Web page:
By contrast, the imitations of the 330-341 period - i.e. GLORIA EXERCITVS and its bretheren -  come in both regular weight and reduced weight.  Now with fineness values averaging approx 1.3% 330-336 and 1% 336-341 the coins had a low intrinsic value anyway so even a drastic reduction of weight would not really altar the overall intrinsic value by as much as in earlier coinage.

So how to explain the under-weight imitations?  People have tried in different ways.

Some thought that they were struck much later than the original types and the reduced weight related to the by-then reduced standard - i.e. GLORIA EXRCITVS struck in the 5th or even 6th century.  This arguement has been de-bunked by hoard evidence or co-circulation.

Another theory is that they traded by weight - tied up in bags - so it did not matter how heavy the individual coins were (nor incidentally what their design looked like) just what the overall weight was.  I believe that the challenge with this theory is that there is no evidence of this untill well after the mid-4th century.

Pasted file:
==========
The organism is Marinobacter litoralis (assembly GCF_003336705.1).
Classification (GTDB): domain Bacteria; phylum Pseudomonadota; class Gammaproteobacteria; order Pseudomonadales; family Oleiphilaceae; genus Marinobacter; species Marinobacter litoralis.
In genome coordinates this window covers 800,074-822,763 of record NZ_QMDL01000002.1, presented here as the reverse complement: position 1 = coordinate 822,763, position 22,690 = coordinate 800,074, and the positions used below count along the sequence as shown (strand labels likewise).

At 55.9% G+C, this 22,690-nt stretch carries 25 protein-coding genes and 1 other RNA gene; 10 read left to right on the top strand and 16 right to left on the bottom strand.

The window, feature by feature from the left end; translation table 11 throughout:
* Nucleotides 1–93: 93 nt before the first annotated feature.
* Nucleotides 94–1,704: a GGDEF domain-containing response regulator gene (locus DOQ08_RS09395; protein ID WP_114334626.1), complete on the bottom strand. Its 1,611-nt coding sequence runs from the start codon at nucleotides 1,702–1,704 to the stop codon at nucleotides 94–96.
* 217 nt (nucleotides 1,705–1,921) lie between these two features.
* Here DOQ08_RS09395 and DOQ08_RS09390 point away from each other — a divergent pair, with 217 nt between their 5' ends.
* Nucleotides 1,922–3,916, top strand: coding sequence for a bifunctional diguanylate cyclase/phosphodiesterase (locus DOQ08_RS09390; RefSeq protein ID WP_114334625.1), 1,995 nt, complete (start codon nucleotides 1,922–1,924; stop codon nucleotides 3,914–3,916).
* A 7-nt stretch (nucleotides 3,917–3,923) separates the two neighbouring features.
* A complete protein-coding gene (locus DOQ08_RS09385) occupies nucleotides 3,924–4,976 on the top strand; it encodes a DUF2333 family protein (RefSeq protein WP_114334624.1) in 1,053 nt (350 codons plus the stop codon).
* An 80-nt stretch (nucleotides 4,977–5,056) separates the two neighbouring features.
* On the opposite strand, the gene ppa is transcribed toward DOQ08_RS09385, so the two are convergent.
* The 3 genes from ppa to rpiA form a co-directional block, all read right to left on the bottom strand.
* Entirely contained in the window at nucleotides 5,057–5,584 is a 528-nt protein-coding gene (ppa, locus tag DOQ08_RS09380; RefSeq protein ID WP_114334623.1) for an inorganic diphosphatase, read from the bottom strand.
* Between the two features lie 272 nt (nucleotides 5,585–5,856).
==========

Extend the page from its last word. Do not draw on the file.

Then of course there is the theory you mentioned that they traded at their "face" or fiduciary value regardless of weight, and thus intrinsic value.   Given that most imitations seem to occur in relatively limited geographic area - i.e. not empire wide - and for relatively brief periods and are often linked to shortages of regular coinage I would not be surprised if this was the correct explanation.  And even though bronze / aes was valuable the difference in the intrinsic value between a 1.7 grams late official GLORIA EXERCITVS and a 0.85 gram (1/2 weight) imitative was really not that much when they were already likely overtarriffed in terms of their fiduciary value.

Perhaps they were a sort of parallel to 3rd century provincial coinage - circulated at an accepted rate in certain areas and circumstances but not so accepted everywhere.

Shawn
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SC
(Shawn Caza, Vienna)